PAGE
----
If you can’t beat ’em, join ’em (or in this case, BUY those)!
Two airlines are in talks to finalize a formal merger, forming what would be the fifth largest airline in the US
On Thursday, the announcement that JetBlue Airways is set to buy Spirit Airlines for $3.8 billion in an all-cash offer hit the public after the discount airline scrapped an earlier merger agreement with Frontier Airlines just the day before.
If approved by regulators, the takeover would be the first major US airline deal since 2016, when Alaska Airlines beat out JetBlue to buy Virgin America. The merger would also leave Frontier as the nation’s largest discount carrier.
“If a JetBlue-Spirit merger happens, we believe Frontier will largely inherit the keys to the low-cost kingdom in the US,” noted JP Morgan airline analyst Jamie Baker. CNBC.
JetBlue executives say taking over Spirit would accelerate its growth by giving it access to more Airbus planes and pilots, helping it compete with larger carriers such as US, Delta, united AND South-westwhich control an overwhelming part of the American market.
What could this mean for travelers?
Current JetBlue CEO Robin Hayes addressed the changes in an email sent to customers, per USA today. “As you can imagine, combining two airlines takes time and we still have a lot of work to do behind the scenes. After closing, the combined airline will operate under the JetBlue brand. Eventually, all Spirit aircraft will be converted to JetBlue , but for now nothing is changing — we remain two independent airlines until the transaction closes,” he wrote. “Any ticket you purchased on JetBlue or Spirit is still valid and all your points and benefits remain exactly the same. We’ll keep you posted as we have additional details to share.”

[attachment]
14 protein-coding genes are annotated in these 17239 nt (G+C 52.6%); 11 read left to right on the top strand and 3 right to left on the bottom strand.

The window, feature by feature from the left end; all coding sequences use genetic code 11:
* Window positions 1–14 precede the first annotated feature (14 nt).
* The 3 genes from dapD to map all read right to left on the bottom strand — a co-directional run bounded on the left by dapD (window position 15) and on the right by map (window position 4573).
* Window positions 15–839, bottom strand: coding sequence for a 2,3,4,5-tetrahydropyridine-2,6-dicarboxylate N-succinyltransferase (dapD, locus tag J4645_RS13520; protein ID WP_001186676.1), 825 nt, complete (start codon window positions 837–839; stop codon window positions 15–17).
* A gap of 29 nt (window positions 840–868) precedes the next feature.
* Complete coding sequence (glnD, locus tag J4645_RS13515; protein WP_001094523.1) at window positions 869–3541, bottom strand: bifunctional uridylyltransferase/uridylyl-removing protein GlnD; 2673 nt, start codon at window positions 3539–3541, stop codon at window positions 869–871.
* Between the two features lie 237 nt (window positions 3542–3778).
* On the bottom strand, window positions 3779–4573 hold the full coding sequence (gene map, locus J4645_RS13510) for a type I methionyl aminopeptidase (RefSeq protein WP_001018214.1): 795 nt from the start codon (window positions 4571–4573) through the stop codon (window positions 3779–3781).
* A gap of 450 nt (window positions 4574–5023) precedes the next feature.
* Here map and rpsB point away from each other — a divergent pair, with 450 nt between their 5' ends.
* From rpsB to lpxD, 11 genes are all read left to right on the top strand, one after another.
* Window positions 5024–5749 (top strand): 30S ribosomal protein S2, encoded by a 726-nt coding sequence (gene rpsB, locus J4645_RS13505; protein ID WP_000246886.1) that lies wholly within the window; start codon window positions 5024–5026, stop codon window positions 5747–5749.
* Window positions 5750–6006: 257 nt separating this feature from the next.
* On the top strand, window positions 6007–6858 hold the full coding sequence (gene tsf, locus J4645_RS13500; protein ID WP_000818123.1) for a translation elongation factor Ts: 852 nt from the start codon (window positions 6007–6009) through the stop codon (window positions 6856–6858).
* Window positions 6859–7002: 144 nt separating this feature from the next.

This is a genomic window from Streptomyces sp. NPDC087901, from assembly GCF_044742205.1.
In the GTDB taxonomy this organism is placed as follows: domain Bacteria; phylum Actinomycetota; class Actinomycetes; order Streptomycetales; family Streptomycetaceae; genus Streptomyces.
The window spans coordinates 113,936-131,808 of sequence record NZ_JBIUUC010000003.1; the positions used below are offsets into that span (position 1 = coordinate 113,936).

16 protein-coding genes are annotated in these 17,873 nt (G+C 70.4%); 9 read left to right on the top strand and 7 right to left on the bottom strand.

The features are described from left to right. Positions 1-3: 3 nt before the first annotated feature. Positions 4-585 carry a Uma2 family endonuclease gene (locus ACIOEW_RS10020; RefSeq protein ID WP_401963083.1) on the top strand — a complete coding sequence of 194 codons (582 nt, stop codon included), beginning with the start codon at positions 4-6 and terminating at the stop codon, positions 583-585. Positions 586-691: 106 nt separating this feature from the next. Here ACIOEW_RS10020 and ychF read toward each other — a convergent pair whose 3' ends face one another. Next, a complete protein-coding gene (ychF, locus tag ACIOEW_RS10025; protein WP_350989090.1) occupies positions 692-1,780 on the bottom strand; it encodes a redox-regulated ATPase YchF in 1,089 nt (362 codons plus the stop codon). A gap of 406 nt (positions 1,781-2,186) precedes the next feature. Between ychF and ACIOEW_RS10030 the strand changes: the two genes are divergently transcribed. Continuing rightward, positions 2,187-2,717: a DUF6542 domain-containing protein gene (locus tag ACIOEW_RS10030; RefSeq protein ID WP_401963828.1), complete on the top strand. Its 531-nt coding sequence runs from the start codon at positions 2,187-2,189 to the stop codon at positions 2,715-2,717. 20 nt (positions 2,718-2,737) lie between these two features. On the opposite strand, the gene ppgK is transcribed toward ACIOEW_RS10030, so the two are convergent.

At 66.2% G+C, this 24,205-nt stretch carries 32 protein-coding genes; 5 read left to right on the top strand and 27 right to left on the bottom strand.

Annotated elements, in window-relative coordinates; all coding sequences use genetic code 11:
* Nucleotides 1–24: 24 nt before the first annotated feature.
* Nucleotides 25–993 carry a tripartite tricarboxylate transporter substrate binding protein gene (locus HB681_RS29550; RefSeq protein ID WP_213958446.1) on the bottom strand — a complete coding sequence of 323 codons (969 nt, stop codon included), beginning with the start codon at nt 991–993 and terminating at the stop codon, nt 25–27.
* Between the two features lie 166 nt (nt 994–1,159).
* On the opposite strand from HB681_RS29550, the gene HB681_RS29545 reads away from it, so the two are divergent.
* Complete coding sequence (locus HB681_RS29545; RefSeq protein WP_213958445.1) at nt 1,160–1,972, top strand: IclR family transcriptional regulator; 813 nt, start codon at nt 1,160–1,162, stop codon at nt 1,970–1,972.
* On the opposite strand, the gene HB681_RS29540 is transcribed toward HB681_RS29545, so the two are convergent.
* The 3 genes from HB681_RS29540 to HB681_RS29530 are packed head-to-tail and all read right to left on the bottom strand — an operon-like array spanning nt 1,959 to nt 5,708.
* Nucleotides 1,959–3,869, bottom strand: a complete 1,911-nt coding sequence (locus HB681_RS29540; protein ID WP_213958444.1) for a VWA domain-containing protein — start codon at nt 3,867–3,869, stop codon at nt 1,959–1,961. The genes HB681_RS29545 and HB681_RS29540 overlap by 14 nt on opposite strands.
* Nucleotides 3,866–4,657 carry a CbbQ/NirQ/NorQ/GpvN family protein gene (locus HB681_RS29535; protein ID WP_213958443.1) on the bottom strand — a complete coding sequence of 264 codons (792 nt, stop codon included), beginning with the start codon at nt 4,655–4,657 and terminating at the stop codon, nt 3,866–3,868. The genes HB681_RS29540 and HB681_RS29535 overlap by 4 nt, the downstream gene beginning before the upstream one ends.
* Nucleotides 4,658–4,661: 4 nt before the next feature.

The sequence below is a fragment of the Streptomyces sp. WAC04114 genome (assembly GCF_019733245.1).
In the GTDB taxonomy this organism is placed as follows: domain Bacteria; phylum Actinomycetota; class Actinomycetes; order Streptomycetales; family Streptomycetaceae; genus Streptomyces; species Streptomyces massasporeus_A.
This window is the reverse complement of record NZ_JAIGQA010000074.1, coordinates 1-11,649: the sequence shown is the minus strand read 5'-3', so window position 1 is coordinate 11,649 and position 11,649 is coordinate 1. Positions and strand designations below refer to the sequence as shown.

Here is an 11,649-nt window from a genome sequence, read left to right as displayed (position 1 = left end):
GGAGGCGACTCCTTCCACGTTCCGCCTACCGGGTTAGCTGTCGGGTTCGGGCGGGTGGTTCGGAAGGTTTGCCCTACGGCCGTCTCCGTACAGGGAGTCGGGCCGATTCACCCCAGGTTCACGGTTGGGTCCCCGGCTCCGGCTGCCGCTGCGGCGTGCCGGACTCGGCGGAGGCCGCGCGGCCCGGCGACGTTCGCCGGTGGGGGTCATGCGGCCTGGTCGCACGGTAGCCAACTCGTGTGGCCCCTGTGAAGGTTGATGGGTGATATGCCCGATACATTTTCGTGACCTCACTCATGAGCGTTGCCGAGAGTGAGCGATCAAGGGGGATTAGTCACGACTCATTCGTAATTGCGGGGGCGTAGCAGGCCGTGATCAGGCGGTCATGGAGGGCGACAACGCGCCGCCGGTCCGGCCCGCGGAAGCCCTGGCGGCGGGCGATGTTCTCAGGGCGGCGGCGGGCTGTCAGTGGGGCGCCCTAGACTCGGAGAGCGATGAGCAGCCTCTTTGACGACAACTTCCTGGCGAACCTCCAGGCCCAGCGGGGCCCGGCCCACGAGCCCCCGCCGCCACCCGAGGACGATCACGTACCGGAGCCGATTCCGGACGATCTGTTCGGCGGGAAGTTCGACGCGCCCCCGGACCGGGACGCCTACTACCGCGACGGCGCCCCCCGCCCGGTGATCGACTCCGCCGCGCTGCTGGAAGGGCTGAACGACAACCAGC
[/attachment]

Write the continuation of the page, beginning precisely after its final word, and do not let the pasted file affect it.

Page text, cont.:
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Additionally, Spirit Airlines’ frequent fliers are used to extremely low fares, something that will inevitably change as JetBlue competes more directly with legacy full-service carriers and is forced to offer higher rates in most markets.
There is a long way to go in terms of combining company and fleet cultures in the coming years. Although both airlines fly similar planes, they are said to be built and customized very differently, meaning that reconfiguring Spirit to JetBlue’s aircraft standards is likely to be a lengthy process.
The flow of in-flight service at the two airlines also changes, so it’s assumed that Spirit staff will undergo updated training to match its new owners’ company-wide practices.
JetBlue Airlines has been operating for more than 20 years. It was founded under the name “NewAir” in 1999 by David Neeleman, a former employee of Southwest Airlines.